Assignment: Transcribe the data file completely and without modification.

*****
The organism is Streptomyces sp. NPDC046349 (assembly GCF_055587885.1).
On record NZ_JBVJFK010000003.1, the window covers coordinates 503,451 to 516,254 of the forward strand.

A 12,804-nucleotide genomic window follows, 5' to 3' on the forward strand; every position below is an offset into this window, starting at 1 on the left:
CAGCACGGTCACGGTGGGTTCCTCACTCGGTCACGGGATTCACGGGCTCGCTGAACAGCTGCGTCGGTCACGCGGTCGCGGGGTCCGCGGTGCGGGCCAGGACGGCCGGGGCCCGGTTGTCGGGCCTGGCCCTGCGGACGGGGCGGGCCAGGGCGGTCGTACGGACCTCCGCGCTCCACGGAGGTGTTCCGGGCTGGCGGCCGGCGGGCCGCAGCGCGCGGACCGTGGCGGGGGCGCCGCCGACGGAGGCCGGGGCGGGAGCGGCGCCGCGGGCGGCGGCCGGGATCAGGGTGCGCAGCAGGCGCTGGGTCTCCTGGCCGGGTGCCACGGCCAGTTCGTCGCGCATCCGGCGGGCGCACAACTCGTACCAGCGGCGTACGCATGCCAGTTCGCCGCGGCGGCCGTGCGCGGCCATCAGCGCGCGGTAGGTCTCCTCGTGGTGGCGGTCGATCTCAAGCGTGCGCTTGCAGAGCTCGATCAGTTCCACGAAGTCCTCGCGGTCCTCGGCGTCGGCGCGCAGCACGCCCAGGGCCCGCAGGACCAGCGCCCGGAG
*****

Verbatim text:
The organism is Streptomyces sp. NPDC046349 (assembly GCF_055587885.1).
On record NZ_JBVJFK010000003.1, the window covers coordinates 503,451 to 516,254 of the forward strand.

A 12,804-nucleotide genomic window follows, 5' to 3' on the forward strand; every position below is an offset into this window, starting at 1 on the left:
CAGCACGGTCACGGTGGGTTCCTCACTCGGTCACGGGATTCACGGGCTCGCTGAACAGCTGCGTCGGTCACGCGGTCGCGGGGTCCGCGGTGCGGGCCAGGACGGCCGGGGCCCGGTTGTCGGGCCTGGCCCTGCGGACGGGGCGGGCCAGGGCGGTCGTACGGACCTCCGCGCTCCACGGAGGTGTTCCGGGCTGGCGGCCGGCGGGCCGCAGCGCGCGGACCGTGGCGGGGGCGCCGCCGACGGAGGCCGGGGCGGGAGCGGCGCCGCGGGCGGCGGCCGGGATCAGGGTGCGCAGCAGGCGCTGGGTCTCCTGGCCGGGTGCCACGGCCAGTTCGTCGCGCATCCGGCGGGCGCACAACTCGTACCAGCGGCGTACGCATGCCAGTTCGCCGCGGCGGCCGTGCGCGGCCATCAGCGCGCGGTAGGTCTCCTCGTGGTGGCGGTCGATCTCAAGCGTGCGCTTGCAGAGCTCGATCAGTTCCACGAAGTCCTCGCGGTCCTCGGCGTCGGCGCGCAGCACGCCCAGGGCCCGCAGGACCAGCGCCCGGAG